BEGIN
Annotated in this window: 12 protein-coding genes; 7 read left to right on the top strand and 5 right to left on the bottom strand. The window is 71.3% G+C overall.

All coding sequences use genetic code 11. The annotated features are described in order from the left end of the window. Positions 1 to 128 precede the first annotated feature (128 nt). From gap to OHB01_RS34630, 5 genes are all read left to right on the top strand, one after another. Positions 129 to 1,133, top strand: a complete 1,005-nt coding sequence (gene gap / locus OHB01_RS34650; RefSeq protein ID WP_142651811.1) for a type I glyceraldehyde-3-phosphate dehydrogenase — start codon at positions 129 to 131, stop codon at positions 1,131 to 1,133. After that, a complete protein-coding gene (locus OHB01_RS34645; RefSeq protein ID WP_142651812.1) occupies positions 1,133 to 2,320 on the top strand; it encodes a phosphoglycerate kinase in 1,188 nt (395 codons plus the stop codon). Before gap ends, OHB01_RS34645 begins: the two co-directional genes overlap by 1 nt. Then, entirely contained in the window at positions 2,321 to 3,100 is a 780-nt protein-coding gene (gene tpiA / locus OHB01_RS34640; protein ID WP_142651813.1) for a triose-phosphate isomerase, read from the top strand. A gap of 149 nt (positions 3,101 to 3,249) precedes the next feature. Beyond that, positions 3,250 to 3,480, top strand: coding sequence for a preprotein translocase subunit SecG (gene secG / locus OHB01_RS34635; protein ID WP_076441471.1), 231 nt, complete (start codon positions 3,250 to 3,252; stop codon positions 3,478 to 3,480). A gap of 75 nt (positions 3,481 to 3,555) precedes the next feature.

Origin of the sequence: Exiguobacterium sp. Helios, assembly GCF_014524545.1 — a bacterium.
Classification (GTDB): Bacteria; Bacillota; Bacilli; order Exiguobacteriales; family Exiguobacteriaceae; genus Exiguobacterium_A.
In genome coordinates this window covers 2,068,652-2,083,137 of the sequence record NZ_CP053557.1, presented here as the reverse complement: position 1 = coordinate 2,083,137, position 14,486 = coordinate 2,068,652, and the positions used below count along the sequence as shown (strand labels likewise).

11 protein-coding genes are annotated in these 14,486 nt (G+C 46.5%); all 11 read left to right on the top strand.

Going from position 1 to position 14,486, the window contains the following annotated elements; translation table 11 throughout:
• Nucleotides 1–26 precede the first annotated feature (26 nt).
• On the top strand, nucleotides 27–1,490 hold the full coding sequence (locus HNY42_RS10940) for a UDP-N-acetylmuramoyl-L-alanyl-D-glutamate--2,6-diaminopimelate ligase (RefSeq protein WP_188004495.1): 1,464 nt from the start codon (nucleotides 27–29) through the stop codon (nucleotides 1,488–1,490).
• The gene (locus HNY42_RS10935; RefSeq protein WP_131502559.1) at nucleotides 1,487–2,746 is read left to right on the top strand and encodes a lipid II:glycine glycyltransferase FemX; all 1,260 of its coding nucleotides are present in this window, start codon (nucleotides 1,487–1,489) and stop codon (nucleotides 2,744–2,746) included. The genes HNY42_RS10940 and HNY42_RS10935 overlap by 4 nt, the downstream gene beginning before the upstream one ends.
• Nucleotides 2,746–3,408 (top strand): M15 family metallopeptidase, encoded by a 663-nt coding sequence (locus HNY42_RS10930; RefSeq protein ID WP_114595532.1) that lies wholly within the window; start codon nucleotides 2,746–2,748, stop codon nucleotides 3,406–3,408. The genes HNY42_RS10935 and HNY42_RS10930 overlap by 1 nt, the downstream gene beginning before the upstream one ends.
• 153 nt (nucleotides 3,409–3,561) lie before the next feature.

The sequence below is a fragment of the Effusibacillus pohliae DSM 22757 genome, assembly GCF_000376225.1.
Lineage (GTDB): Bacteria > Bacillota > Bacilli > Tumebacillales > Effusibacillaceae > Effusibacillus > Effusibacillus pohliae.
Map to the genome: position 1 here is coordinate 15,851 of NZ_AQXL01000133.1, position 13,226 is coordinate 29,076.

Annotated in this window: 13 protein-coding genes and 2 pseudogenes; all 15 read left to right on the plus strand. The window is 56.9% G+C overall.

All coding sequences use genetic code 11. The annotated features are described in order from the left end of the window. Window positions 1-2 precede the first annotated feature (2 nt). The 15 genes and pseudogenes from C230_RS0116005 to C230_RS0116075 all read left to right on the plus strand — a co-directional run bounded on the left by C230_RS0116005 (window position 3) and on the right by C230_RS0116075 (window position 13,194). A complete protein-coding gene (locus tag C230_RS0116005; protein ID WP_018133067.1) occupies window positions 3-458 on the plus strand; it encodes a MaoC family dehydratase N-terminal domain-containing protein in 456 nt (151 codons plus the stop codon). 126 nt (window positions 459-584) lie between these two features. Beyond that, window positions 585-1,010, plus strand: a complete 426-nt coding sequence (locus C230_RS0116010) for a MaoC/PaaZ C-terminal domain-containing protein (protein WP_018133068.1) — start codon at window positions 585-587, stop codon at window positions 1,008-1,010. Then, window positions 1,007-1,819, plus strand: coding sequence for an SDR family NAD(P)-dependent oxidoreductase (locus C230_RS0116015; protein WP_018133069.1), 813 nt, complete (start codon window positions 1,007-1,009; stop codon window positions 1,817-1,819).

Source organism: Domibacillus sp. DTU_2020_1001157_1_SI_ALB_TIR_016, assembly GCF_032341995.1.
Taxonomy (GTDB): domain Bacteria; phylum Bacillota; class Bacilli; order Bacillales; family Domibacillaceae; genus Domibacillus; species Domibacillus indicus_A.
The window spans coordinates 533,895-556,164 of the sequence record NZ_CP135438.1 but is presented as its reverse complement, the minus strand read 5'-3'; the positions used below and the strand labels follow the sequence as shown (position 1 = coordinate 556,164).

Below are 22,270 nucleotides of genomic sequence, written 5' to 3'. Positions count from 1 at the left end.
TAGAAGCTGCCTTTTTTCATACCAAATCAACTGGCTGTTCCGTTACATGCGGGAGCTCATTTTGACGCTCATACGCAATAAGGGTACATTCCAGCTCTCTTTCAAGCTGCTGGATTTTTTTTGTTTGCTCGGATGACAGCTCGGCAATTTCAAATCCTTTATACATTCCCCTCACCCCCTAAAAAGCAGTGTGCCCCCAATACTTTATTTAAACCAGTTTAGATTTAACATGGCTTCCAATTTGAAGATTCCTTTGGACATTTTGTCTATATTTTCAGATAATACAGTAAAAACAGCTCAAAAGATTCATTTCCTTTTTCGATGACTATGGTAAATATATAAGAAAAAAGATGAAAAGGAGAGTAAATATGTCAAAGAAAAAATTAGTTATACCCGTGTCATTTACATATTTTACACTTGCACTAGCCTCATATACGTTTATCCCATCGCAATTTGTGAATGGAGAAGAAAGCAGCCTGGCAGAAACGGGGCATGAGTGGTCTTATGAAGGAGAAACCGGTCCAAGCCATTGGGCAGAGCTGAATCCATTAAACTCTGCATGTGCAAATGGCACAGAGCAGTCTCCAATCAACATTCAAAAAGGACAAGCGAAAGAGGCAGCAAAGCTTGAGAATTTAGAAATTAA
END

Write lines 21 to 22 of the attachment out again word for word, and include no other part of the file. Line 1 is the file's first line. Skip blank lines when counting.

Below are 22,270 nucleotides of genomic sequence, written 5' to 3'. Positions count from 1 at the left end.
TAGAAGCTGCCTTTTTTCATACCAAATCAACTGGCTGTTCCGTTACATGCGGGAGCTCATTTTGACGCTCATACGCAATAAGGGTACATTCCAGCTCTCTTTCAAGCTGCTGGATTTTTTTTGTTTGCTCGGATGACAGCTCGGCAATTTCAAATCCTTTATACATTCCCCTCACCCCCTAAAAAGCAGTGTGCCCCCAATACTTTATTTAAACCAGTTTAGATTTAACATGGCTTCCAATTTGAAGATTCCTTTGGACATTTTGTCTATATTTTCAGATAATACAGTAAAAACAGCTCAAAAGATTCATTTCCTTTTTCGATGACTATGGTAAATATATAAGAAAAAAGATGAAAAGGAGAGTAAATATGTCAAAGAAAAAATTAGTTATACCCGTGTCATTTACATATTTTACACTTGCACTAGCCTCATATACGTTTATCCCATCGCAATTTGTGAATGGAGAAGAAAGCAGCCTGGCAGAAACGGGGCATGAGTGGTCTTATGAAGGAGAAACCGGTCCAAGCCATTGGGCAGAGCTGAATCCATTAAACTCTGCATGTGCAAATGGCACAGAGCAGTCTCCAATCAACATTCAAAAAGGACAAGCGAAAGAGGCAGCAAAGCTTGAGAATTTAGAAATTAA